August 13, 2014 —
You know what they say: “everyone has an opinion….” and while that is certainly true, not everyone has a public forum with which to express theirs. I often feel like the luckiest guy in the world, since the powers that be at The River Reporter have given me a wide berth to do just that—offer my “humble opinion” on the world of arts and leisure here in the Upper Delaware River region, but rest assured, I don’t take the responsibility lightly. There is a big difference between “criticism” and “critique,” and I turned to my faithful dictionary (www.merriam-webster.com) to be sure that I understood the definition of each. The dictionary breakdown of critique says that it’s “a careful judgment in which you give your opinion about the good and bad parts of something, such as a piece of writing or work of art….” As for “criticism,” another favorite source claims that “one of life’s greatest pleasures is the opportunity to criticize others” (www.dailywritingtips.com), but I humbly disagree. Oh, sure, there are hatchet men out there who get a thrill out of eviscerating folks in the public eye, but my “happy place” entails the opposite—loving what I see, hear and do out on the road—and I’d rather rave than pan. That said, the past few days were spilling over with pleasure as the Wonder Dog and I took in a couple of incredible shows.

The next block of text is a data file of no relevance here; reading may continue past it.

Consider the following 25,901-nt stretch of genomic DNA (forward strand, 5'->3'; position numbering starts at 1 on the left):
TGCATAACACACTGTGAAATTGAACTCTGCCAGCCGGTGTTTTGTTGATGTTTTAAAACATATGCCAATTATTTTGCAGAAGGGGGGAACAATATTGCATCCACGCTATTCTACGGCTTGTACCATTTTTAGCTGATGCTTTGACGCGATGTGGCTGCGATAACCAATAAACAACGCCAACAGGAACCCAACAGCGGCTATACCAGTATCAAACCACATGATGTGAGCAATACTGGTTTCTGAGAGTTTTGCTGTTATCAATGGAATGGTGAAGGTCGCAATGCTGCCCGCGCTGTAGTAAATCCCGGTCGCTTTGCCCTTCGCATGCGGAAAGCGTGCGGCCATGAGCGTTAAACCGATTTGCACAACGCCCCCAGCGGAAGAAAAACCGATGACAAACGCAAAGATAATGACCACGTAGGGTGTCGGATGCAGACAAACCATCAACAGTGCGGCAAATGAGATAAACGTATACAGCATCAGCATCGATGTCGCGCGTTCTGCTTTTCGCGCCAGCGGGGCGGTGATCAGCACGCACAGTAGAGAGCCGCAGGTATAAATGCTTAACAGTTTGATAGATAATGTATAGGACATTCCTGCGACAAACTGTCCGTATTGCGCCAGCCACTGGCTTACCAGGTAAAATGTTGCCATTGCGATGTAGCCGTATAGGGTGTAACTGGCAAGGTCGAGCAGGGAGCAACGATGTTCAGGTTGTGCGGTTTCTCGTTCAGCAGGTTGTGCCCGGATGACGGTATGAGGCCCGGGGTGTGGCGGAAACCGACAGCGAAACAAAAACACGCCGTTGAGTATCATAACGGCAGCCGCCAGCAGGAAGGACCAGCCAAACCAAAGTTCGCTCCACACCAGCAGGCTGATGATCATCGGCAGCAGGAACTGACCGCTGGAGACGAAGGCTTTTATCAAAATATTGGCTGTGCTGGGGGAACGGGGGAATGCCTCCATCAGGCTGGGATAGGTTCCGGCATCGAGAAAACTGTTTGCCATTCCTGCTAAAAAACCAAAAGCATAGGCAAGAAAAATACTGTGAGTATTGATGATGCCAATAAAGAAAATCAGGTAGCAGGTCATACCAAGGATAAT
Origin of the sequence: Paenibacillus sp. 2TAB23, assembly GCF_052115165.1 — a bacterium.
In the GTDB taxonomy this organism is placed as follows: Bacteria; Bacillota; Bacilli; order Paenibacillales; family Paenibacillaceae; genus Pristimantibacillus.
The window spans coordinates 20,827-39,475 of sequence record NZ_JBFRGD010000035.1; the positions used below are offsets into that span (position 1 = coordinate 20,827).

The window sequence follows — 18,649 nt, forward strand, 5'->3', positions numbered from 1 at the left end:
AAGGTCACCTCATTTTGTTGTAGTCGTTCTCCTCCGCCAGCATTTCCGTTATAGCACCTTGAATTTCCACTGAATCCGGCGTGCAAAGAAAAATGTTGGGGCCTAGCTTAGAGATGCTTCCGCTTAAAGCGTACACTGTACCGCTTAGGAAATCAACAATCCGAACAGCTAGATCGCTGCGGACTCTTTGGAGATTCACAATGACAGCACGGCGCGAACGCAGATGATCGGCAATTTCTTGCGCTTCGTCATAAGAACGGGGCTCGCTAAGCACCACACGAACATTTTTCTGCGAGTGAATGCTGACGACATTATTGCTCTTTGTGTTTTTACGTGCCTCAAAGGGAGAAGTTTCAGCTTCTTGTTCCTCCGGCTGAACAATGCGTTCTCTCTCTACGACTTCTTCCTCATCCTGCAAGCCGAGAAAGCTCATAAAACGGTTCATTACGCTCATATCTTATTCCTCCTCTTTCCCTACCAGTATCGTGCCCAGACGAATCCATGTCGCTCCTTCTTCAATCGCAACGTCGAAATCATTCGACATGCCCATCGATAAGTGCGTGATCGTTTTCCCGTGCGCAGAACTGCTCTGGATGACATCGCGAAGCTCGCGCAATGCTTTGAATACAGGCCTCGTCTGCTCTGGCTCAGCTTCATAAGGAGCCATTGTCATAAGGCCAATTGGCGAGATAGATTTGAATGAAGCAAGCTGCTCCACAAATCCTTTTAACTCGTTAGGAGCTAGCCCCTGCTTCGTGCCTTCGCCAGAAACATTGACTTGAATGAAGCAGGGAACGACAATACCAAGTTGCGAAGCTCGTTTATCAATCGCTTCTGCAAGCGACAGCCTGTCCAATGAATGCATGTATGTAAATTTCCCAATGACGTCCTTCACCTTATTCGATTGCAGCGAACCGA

Many of us have been keenly aware of the year-long progress of NACL founding artistic director Tannis Kowalchuk’s (www.nacl.org) creation “The Weather Project,” and I joined more than 70 members of the community who participated in one form or another by taking a stab at a project myself. Kowalchuk’s efforts to incorporate art, music, dance and performance in what turned out to be an incredible theatrical spectacle worthy of P.T. Barnum, involved a call to multi-media artists to transform old panes of glass with their personal spin on the theme “The Weather Outside My Window.” Toiling away on mine, I felt intimidated knowing who some of the accomplished artists were, but I carried on, hoping that my own would not stand out like a sore thumb.